This is a love story about a small number of scientists and some pine trees in North America. I do not know if any hugging has taken place between the trees and the scientists, but tears of loss have been shed.

Biologist Diana Tomback got to know the trees as a young graduate student, and over the decades her relationship with them deepened. Until recently, she expressed that relationship in scientific publications, where every statement is backed by a reference to another paper.

In dry language, her papers say that the trees she has lived with for 30 years are going extinct. They will outlast her, but maybe not her son. Because the tree is a keystone species, it will probably take with it the Yellowstone grizzly, which depends on the tree’s nuts to fatten itself for winter. It will also diminish a bird, the Clark’s nutcracker, which depends on the tree for food, and returns the favor by dispersing the nuts.

It had been a very successful partnership, Tomback says, enabling both species to spread across the Northern Rockies and other high mountain ranges where they live.

Whitebark pine depends mostly on fires and blowdowns to create openings for its seeds. In the past, fires would start at low elevations and burn their way up the sides of mountains, creating space for whitebark pine seedlings. But for almost a century now, fires have been suppressed; as whitebark pines die of old age, less-useful trees take their place.

The species’ doom has been sealed by blister rust, an Asian import that came to the Pacific Northwest and western Canada in 1910. It quickly destroyed the logging economy based on western white pine and sugar pine, and now, it is destroying whitebark pine and related species. The disease has been moving south and east into drier places: It may soon infect the Great Basin’s bristlecone pines, the oldest trees in the world.

Given our inability to allow wildfire, and given the ingenuity of blister rust, there seems little chance of saving the trees. But an informal network of scientists has formed to do just that. Working with little funding, they first focused on gaps in what they knew about the tree and the disease that girdled the trees, killing them.

Recently, they turned activist, forming the Whitebark Pine Ecosystem Foundation, with Tomback as unpaid director. She squeezes the work in among her teaching and research at the University of Colorado, Denver.

The foundation’s aim is to restore forests, which means setting fires or letting them burn, so that pine nuts spread by Clark’s nutcracker can again find the sunny spots they need to sprout. The researchers and their graduate students are also walking the forest. Here and there in a stand of whitebark pines ravaged by blister rust, they will find one or two healthy trees. The foundation promotes the idea of collecting seeds to restart the population.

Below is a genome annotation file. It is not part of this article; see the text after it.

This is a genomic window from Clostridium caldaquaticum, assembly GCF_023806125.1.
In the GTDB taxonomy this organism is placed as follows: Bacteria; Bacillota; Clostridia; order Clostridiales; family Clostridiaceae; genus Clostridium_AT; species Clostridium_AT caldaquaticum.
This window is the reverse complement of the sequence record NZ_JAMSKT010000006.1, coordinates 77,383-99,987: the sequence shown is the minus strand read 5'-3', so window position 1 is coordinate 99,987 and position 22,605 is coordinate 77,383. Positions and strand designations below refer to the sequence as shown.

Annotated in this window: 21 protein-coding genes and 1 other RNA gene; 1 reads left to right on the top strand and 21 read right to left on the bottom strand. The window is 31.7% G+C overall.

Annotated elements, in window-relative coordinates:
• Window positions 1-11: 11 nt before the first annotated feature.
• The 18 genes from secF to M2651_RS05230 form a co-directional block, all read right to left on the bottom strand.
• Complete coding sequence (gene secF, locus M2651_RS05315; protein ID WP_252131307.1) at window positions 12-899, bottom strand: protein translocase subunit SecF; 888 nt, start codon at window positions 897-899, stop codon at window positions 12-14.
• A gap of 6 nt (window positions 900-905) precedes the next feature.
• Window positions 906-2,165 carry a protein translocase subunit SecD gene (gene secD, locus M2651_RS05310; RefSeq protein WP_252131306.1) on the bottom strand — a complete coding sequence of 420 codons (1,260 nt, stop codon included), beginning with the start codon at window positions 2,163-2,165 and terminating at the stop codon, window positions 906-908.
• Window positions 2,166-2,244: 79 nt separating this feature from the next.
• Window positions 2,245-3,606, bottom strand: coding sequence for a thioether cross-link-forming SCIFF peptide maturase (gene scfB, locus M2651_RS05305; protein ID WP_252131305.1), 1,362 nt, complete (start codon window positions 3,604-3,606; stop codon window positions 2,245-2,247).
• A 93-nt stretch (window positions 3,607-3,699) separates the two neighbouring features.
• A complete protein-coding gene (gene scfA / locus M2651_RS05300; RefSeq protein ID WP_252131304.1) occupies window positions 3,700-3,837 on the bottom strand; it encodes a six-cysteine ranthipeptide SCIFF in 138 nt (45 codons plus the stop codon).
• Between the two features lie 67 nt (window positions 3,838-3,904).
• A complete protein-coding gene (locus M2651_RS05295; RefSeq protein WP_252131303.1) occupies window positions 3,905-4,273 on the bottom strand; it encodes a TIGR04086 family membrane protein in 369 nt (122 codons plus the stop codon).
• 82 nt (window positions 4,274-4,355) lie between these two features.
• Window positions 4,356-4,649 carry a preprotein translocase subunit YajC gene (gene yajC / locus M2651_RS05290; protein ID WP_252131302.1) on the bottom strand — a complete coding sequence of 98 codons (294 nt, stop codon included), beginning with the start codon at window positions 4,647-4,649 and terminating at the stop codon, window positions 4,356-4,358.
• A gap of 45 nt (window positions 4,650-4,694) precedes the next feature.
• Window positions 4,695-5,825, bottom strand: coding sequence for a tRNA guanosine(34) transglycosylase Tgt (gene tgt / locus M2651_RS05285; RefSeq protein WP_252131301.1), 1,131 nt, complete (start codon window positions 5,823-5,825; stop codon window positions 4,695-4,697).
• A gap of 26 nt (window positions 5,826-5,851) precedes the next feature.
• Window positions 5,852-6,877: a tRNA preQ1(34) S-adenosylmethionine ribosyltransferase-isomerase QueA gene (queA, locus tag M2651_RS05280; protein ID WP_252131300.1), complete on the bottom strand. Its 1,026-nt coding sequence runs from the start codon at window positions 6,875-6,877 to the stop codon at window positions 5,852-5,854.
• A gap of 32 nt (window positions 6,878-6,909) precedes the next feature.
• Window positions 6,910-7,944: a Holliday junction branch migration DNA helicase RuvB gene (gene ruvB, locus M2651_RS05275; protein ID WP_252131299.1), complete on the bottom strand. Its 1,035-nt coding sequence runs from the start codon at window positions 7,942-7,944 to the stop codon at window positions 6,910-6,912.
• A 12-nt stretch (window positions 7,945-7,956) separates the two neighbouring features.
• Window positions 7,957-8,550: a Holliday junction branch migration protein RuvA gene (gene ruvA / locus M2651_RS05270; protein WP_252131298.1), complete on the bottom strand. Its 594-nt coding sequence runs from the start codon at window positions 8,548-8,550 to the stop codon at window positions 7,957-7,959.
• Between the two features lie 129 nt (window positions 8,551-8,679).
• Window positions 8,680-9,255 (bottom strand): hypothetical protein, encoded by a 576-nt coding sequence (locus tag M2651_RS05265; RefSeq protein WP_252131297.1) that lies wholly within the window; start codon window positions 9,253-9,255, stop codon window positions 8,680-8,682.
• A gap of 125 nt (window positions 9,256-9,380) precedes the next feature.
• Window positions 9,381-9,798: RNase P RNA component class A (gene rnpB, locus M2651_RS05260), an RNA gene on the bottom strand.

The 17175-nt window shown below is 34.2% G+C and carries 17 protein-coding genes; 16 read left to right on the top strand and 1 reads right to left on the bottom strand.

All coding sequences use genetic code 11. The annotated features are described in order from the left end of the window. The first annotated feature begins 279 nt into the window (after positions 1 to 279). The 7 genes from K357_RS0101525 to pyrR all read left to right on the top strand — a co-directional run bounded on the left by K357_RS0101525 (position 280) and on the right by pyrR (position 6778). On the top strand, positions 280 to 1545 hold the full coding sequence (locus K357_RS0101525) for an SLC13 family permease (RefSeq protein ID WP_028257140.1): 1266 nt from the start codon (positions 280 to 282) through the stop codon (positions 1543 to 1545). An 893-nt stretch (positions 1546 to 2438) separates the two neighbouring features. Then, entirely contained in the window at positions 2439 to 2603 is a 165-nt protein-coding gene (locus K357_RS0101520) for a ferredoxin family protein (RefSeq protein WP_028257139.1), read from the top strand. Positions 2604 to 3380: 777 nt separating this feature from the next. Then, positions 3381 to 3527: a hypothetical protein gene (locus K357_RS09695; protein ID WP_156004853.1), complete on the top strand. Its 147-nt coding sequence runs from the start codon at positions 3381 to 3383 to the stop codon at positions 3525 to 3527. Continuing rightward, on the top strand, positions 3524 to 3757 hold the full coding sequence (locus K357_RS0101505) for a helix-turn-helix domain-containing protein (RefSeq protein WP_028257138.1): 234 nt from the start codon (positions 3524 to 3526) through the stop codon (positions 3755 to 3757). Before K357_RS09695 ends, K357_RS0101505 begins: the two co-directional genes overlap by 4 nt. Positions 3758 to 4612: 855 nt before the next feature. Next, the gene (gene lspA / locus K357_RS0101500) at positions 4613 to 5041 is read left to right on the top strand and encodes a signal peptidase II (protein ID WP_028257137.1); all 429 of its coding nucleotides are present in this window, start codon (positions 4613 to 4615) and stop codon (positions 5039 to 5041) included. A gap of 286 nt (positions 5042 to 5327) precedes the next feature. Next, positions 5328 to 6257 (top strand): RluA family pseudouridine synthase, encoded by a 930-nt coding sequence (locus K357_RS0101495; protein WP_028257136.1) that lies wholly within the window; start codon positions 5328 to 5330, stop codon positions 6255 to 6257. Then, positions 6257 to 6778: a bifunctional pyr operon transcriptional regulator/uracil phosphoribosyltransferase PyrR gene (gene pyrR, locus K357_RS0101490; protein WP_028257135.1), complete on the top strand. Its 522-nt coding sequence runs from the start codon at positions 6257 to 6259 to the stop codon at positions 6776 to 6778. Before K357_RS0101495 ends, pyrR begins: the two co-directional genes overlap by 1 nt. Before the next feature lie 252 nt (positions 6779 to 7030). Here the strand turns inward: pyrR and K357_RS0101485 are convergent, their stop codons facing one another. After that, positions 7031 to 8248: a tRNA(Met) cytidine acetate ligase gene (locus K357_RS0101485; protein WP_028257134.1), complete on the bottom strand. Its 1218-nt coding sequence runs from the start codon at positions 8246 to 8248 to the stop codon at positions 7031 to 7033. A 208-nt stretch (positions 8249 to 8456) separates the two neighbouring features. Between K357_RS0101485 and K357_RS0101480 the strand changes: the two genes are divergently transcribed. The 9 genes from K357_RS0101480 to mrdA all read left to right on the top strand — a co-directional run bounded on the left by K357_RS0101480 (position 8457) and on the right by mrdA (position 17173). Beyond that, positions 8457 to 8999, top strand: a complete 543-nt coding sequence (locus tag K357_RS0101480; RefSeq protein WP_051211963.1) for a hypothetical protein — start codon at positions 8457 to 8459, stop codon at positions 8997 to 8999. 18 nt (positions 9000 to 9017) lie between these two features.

Clearly, there is a lot of blame to go around for the whitebark’s predicament. But Tombeck refuses to play the blame game. Perhaps she sees herself as being on weak intellectual ground, for there is nothing in her discipline that says it is bad for blister rust to clear whitebark pine and its dependent species from the landscape.

So she falls back on federal law as a last resort. The Endangered Species Act, she says, requires that the government keep species from going extinct. But I don’t think the law is what drives her and her fellow scientists either. In the midst of showing charts and studies during lunch, she tells a story.

"I was with a colleague at a conference. We were talking about the trends. We were talking science, until I saw he was crying. He was crying because these trees and the mountain world they created are disappearing."

Left alone, the onrushing world that fire exclusion and blister rust is creating may be better in some ways than the one we live in. It will be simpler and more homogeneous, she says. But Diana Tomback and her colleagues are in love with the profile the whitebark pine trees make as you climb the side of a mountain toward the top. They’re in love with the relationships they know exist between that tree and the birds and squirrels and grizzly bears.

Like the rest of us, they are in love with nature as they originally found it. That has forced them out of disinterested observation into the profane world of values and competing interests, as they speak up for forests that cannot defend themselves against foreign invaders and our neglect.

Ed Marston is a contributor to Writers on the Range, a service of High Country News in Paonia, Colorado (hcn.org). He is the paper’s senior writer.